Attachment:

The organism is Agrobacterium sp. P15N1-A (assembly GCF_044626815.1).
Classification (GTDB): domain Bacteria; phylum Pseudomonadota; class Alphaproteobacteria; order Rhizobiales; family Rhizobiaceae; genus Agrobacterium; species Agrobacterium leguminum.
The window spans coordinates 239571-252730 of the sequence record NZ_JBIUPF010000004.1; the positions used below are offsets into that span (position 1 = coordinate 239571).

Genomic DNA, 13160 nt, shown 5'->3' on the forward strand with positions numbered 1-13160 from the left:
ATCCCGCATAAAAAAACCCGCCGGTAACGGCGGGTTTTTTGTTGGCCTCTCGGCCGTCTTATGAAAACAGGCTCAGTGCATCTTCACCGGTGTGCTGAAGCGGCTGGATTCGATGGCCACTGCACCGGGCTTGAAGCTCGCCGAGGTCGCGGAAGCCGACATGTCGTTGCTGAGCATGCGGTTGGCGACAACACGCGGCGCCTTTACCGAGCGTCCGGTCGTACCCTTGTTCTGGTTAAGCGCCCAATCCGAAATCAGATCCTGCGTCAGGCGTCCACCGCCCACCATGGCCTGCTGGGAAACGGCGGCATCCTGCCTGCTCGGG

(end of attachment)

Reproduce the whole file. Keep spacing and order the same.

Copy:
The organism is Agrobacterium sp. P15N1-A (assembly GCF_044626815.1).
Classification (GTDB): domain Bacteria; phylum Pseudomonadota; class Alphaproteobacteria; order Rhizobiales; family Rhizobiaceae; genus Agrobacterium; species Agrobacterium leguminum.
The window spans coordinates 239571-252730 of the sequence record NZ_JBIUPF010000004.1; the positions used below are offsets into that span (position 1 = coordinate 239571).

Genomic DNA, 13160 nt, shown 5'->3' on the forward strand with positions numbered 1-13160 from the left:
ATCCCGCATAAAAAAACCCGCCGGTAACGGCGGGTTTTTTGTTGGCCTCTCGGCCGTCTTATGAAAACAGGCTCAGTGCATCTTCACCGGTGTGCTGAAGCGGCTGGATTCGATGGCCACTGCACCGGGCTTGAAGCTCGCCGAGGTCGCGGAAGCCGACATGTCGTTGCTGAGCATGCGGTTGGCGACAACACGCGGCGCCTTTACCGAGCGTCCGGTCGTACCCTTGTTCTGGTTAAGCGCCCAATCCGAAATCAGATCCTGCGTCAGGCGTCCACCGCCCACCATGGCCTGCTGGGAAACGGCGGCATCCTGCCTGCTCGGG